Anyone who is acquainted with Bible prophecy can plainly see the end of days is upon us. With respect to the escalation taking place now between Israel, Damascus, and Iran, which dovetails with the Magog invasion foretold by the prophet Ezekiel (Ez 38; 39), we must consider the convergence of these and other events foretold in Scripture. Now is not the time to be lukewarm. (Rev 3:16) Now is not the time to be fearful either. (Rev 21:8) If there was ever a group of guys that had cause to be afraid, it would have been the disciples in the upper room. After Jesus washed their feet, He told them one of them would betray Him, one of them would deny Him, and besides that He was going away and they couldn’t go with Him. Jesus told them (and us) Let not your heart be troubled (Jn 14:1). He told them (and us) He was going to prepare a place for them. He promised He would come again and take them (and us) to the new home He was going to prepare for them (and us) in heaven. In other words, the way to have a trouble-free heart is to keep our mind on heaven. That is how Jesus was able to endure the cross:
Looking unto Jesus the author and finisher of our faith; who for the joy that was set before him endured the cross, despising the shame, and is set down at the right hand of the throne of God.
If your circumstances or current events have got you feeling fearful or anxious consider the joy that is set before us. Consider that it only took Jesus six days to create the world, but He has been working on our mansions for nearly 2000 years. Consider that all the things He told us to watch for are converging. (Lk 21:28)
Father, your word tells us to be in this world but not of this world. Help us to keep our minds stayed on Thee, but also to occupy until You send your Son to take us home. We do not know the day or the hour, so help us to be salt and light and to represent your Son well as long as we are here. When You do decide to send your Son to collect us, please count us worthy to stand before Him and escape all these things that shall come to pass, in Jesus’ name. Amen.
* From Barnes’ Notes on the Bible:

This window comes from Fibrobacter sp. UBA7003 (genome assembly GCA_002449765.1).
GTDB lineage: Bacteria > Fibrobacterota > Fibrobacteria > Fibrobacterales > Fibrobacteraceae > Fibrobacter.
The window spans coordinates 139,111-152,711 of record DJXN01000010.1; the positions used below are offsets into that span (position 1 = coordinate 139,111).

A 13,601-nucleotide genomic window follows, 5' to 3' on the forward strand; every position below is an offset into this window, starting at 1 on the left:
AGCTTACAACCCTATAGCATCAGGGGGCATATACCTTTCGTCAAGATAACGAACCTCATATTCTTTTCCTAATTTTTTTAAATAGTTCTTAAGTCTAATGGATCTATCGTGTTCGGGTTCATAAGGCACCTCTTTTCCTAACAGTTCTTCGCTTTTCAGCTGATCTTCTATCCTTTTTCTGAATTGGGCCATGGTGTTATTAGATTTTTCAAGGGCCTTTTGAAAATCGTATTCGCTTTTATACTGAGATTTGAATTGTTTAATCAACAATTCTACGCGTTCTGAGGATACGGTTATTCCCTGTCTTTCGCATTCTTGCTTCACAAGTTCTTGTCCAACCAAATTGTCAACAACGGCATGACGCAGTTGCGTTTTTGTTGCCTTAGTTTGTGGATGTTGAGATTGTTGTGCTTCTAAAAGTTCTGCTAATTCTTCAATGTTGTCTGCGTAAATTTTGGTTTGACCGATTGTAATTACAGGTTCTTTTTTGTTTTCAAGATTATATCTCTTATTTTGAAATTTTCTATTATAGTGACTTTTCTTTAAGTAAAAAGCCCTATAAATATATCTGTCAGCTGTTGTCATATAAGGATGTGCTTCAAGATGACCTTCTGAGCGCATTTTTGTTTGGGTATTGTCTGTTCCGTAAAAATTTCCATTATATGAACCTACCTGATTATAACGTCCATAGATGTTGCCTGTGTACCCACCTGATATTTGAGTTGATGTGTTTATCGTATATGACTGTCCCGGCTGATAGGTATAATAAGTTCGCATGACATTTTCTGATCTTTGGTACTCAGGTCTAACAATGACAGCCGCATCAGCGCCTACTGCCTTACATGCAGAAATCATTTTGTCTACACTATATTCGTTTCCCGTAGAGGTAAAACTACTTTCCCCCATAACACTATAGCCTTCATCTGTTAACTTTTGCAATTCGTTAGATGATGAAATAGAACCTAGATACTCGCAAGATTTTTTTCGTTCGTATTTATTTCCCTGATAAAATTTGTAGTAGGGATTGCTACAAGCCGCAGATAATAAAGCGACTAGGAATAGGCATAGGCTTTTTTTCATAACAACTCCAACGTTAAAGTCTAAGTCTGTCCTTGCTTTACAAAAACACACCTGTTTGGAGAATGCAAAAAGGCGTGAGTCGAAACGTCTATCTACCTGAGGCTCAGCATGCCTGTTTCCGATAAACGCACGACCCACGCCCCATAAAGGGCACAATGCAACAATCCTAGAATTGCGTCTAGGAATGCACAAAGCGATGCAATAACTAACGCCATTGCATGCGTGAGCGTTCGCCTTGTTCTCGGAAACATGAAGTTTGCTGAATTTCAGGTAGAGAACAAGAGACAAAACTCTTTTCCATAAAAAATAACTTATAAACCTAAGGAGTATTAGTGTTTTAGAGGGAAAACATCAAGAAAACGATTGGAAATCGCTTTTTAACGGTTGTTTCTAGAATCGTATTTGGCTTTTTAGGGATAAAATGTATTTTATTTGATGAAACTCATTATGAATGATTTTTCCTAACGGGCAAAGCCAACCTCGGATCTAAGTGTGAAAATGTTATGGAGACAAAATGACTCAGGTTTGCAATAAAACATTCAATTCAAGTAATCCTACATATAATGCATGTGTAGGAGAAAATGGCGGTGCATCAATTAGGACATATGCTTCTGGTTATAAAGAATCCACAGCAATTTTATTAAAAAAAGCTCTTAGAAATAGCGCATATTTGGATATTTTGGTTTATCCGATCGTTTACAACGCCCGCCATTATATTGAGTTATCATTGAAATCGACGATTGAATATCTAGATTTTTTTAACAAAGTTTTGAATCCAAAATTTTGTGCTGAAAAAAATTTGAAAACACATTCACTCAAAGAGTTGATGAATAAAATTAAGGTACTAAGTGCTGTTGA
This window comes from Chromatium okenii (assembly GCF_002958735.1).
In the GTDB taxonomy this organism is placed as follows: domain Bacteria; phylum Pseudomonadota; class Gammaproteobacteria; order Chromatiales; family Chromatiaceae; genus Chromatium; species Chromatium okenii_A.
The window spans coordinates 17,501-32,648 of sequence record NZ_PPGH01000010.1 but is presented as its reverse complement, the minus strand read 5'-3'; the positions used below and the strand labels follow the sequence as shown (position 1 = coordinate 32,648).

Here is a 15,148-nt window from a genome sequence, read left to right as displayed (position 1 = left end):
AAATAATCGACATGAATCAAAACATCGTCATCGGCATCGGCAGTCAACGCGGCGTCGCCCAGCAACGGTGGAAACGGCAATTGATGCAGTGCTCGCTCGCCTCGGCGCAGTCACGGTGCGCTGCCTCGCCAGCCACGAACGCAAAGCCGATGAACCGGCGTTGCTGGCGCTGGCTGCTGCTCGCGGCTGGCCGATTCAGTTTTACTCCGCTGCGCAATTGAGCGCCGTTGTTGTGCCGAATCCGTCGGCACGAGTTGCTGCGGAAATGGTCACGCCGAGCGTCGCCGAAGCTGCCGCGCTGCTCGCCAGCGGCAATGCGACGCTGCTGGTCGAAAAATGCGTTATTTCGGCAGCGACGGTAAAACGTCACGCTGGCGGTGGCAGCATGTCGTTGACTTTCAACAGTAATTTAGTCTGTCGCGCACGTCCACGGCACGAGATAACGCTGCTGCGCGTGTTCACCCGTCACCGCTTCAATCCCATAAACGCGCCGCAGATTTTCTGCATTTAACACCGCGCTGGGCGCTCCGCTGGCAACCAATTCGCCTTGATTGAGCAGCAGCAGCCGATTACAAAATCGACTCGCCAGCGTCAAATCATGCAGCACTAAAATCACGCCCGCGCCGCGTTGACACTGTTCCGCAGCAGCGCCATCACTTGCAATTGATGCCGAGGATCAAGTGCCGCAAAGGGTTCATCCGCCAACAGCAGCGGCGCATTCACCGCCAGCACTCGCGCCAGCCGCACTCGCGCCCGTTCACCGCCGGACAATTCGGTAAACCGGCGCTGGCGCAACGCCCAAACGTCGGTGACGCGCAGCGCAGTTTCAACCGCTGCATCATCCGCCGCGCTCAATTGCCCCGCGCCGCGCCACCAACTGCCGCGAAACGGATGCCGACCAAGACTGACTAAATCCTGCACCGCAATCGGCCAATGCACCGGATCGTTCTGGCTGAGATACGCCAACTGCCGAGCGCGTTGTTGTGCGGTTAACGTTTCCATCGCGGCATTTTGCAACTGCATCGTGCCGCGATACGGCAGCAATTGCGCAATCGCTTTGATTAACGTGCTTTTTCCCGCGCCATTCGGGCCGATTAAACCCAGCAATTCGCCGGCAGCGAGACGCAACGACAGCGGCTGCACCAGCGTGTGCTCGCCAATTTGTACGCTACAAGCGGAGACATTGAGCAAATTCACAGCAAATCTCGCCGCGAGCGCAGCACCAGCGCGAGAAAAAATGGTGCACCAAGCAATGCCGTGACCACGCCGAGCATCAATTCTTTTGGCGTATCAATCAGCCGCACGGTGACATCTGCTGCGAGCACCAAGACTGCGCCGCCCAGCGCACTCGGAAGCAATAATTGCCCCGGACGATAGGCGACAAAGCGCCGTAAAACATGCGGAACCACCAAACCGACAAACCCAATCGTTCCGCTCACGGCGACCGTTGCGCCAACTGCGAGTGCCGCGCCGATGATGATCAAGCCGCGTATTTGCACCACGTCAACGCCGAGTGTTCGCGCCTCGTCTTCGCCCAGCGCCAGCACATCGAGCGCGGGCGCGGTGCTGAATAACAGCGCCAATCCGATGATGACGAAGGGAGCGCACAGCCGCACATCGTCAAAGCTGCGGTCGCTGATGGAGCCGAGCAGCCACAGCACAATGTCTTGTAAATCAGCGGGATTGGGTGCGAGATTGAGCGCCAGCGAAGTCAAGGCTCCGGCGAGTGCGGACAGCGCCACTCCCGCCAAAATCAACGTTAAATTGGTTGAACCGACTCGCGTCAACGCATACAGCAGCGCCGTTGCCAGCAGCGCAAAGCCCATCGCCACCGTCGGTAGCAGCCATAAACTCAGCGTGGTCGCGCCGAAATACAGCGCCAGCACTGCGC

And he saw a chariot with a couple of horsemen – This passage is very obscure from the ambiguity of the word רכב rekeb – ‘chariot.’ Gesenius contends that it should be rendered ‘cavalry,’ and that it refers to cavalry two abreast hastening to the destruction of the city. The word רכב rekeb denotes properly a chariot or wagon Judges 5:28; a collection of wagons 2 Chronicles 1:14; 2 Chronicles 8:6; 2 Chronicles 9:25; and sometimes refers to the “horses or men” attached to a chariot. ‘David houghed all the chariots’ 2 Samuel 8:4; that is, all the “horses” belonging to them. ‘David killed of the Syrians seven hundred chariots’ 2 Samuel 10:18; that is, all “the men” belonging to seven hundred chariots. According to the present Masoretic pointing, the word רכב rekeb does not mean, perhaps, anything else than a chariot strictly, but other forms of the word with the same letters denote “riders or cavalry.” Thus, the word רכב rakâb denotes a horseman 2 Kings 9:17; a charioteer or driver of a chariot 1 Kings 22:34; Jeremiah 51:21. The verb רבב râbab means “to ride,” and is usually applied to riding on the backs of horses or camels; and the sense here is, that the watchman saw “a riding,” or persons riding two abreast; that is, “cavalry,” or men borne on horses, and camels, and asses, and hastening to attack the city.
With a couple of horsemen – The word ‘couple’ (צמד tsemed) means properly a “yoke or pair;” and it means here that the cavalry was seen “in pairs, that is,” two abreast. A chariot of asses – Or rather, as above, “a riding” on donkeys – an approach of men in this manner to battle. Asses were formerly used in war where horses could not be procured. Thus Strabo (xv. 2, 14) says of the inhabitants of Caramania, ‘Many use donkeys for war in the want of horses.’ And Herodotus (iv. 129) says expressly that Darius Hystaspes employed donkeys in a battle with the Scythians. And a chariot of camels – A “riding” on camels. Camels also were used in war, perhaps usually to carry the baggage (see Diod. ii. 54; iii. 44; Livy, xxxvii. 40; Strabo, xvi. 3). They are used for all purposes of burden in the East, and particularly in Arabia.